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This is probably best shown with example code. The following fails to compile with g++:

struct Base {
};

struct Derived : public Base {
};

struct Container {
    Derived data_;
};

int main(void) {
    Base Container::*ptr = &Container::data_;
}

I get the following error: invalid conversion from 'Derived Container::*' to Base Container::*'. Is this not allowed by the language? Is this a compiler bug? Am I using the wrong syntax?

Please help!

Some background as to why I'm trying to do this: I have several member data pieces that I want to use primarily as their derived types, but I want to be able to populate them through some common code. Data will be coming in an arbitrary order and have a string label that I would use to select the appropriate member data to populate. I was planning on creating a std::map<std::string, Base Container::*> to assign data to each member through a common interface. I'd like to avoid have a giant if else construct to find the right member data.

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Maybe it's just your example, but in gerenal, you should not be implementing your own containers. –  Björn Pollex May 16 '11 at 13:26
    
It's pretty unlikely this is a compiler bug. Did you try to compile the example you posted? In main(), "&Container::data_" is not actually an instance, you don't have an object for "Container". –  Lucky Luke May 16 '11 at 13:26
1  
Very good question. –  Alexandre C. May 16 '11 at 13:27
3  
General comment to would be answerers: please learn about member pointer before answering. –  AProgrammer May 16 '11 at 13:28

9 Answers 9

up vote 3 down vote accepted

This is not a compiler bug, you can't do that. (But you can assign a Base::* to a Derived::*).

I don't see any good reason for the limitation (excepted that to handle the case of multiple inheritance, that would complicate even more the representation of a member pointer).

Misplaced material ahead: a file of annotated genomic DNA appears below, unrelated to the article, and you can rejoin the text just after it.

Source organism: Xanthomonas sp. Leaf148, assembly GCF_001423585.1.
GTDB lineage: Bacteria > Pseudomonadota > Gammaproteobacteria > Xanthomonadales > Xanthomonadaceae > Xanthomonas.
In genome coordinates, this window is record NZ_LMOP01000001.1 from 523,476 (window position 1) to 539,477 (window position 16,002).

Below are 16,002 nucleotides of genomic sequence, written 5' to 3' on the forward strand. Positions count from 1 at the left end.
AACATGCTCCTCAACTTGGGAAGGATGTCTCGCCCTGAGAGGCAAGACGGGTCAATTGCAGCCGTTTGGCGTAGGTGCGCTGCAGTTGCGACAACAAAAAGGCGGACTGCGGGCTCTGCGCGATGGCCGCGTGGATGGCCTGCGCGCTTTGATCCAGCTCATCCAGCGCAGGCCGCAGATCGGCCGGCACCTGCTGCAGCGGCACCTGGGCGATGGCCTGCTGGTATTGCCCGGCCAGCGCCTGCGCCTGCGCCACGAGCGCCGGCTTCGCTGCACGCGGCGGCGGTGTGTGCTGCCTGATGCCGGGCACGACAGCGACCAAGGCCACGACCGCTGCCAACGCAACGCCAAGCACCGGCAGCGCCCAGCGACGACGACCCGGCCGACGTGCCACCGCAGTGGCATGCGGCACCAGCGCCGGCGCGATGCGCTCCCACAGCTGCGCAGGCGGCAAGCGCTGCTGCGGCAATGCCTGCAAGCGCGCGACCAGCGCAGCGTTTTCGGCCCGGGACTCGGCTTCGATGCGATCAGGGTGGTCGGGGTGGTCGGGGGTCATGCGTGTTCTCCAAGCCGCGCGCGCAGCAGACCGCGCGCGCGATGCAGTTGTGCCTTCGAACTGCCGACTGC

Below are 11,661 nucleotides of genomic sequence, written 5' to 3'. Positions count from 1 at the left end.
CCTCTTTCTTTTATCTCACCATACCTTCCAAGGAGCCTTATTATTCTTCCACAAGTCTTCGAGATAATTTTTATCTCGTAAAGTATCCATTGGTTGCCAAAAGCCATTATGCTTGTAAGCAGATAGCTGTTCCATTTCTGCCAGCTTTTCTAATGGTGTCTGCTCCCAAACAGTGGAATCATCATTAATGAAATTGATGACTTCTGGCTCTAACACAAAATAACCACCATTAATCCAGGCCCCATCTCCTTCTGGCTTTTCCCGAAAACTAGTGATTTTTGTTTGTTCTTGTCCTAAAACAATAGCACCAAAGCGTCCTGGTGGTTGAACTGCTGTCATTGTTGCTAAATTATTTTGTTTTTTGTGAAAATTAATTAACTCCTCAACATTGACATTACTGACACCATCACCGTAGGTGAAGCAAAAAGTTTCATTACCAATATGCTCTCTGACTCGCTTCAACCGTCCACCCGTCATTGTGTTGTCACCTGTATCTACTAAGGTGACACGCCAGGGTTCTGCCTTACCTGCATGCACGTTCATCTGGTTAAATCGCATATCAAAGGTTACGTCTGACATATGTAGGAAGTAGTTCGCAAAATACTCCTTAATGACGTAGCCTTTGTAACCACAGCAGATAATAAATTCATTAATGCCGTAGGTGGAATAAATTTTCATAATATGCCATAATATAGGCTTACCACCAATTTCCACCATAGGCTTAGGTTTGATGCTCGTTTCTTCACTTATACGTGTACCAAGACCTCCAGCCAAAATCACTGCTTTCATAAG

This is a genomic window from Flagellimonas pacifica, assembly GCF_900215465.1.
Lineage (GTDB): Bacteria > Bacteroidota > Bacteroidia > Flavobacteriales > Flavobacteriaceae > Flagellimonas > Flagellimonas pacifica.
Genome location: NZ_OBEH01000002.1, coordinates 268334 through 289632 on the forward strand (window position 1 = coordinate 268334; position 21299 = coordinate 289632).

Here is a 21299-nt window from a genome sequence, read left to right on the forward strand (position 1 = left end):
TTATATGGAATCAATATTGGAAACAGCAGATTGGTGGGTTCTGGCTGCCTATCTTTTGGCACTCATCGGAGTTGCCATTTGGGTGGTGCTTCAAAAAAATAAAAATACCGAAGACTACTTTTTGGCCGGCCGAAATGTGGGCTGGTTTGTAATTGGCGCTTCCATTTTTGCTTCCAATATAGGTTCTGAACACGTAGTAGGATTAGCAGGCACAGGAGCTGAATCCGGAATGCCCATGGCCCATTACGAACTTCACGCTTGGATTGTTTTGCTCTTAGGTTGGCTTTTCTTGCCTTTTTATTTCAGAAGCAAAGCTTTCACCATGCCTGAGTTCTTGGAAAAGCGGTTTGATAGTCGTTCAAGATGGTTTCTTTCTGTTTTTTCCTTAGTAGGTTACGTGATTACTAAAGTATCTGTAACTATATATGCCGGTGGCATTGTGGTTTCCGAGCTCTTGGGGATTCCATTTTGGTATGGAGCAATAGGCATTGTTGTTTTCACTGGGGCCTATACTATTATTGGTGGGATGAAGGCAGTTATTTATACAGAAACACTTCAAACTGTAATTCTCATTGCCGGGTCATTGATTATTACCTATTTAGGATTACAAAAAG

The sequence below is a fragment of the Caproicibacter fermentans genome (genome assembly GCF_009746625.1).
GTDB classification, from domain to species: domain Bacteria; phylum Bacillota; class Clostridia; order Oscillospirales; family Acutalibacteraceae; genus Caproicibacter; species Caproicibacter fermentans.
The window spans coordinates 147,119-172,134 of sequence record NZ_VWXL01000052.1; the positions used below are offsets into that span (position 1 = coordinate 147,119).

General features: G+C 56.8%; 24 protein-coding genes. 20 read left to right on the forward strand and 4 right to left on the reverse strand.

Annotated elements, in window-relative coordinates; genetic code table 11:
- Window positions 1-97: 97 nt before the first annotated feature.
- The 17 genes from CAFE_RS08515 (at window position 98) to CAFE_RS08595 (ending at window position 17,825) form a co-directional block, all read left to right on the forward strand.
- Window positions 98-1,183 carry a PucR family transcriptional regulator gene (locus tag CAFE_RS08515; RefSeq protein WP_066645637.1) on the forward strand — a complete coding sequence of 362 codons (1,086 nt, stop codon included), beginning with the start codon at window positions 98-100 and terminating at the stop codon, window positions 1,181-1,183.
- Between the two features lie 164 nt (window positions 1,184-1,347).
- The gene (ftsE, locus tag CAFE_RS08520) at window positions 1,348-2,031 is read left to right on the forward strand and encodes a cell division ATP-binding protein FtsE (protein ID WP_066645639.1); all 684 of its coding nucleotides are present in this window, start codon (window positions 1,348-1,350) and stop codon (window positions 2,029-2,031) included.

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I see a perfectly good reason for the limitation -- it's not a Base! –  John Dibling May 16 '11 at 13:56
    
@John, you can assign a Derived* to a Base* but not a Derived Foo::* to a Base Foo::*. I don't see any reason other than implementation complexity. (I see good reasons not to allow to assign a Foo Derived::* to a Foo Base::*. And you can assign a Foo Base::* to a Foo Derived::*). –  AProgrammer May 16 '11 at 14:04

There are a lot of fairly complex, some not-well-explained, and a few flat wrong answers in this thread.

But the problem, it seems to me, is that there simply isn't a Base member within Container -- there is a Derived member. You can't do this:

Base Container::*ptr = &Container::data_;

...for the same reason you can't do this:

int a;
long* pl = &a;

In the second example, the object isn't a long, it's an int. Similarly, in the first example the object isn't a Base, it's a Derived.

As a possibly tangential point, it seems to me like what you really want to do is have Base be an abstract class, and have Container have a Base* rather than a Derived member.

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I don't see how your int vs. long analogy holds; by that reasoning, wouldn't that disallow Base* b = &derived too? –  jamesdlin May 23 '13 at 9:26

Pointers to members in C++ are not really pointers but more like offsets to given member and are specific to the type, so what you are trying to do is not really supported.

Here's a decent discussion here on Stackoverflow C++: Pointer to class data member.

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You just need to write:

Base* ptr = &container.data_;

but container has to be an instance of Container, so you have to create one variable of that type somewhere.

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As far I as understand the question, the OP need pointers to member for its design. –  AProgrammer May 16 '11 at 13:29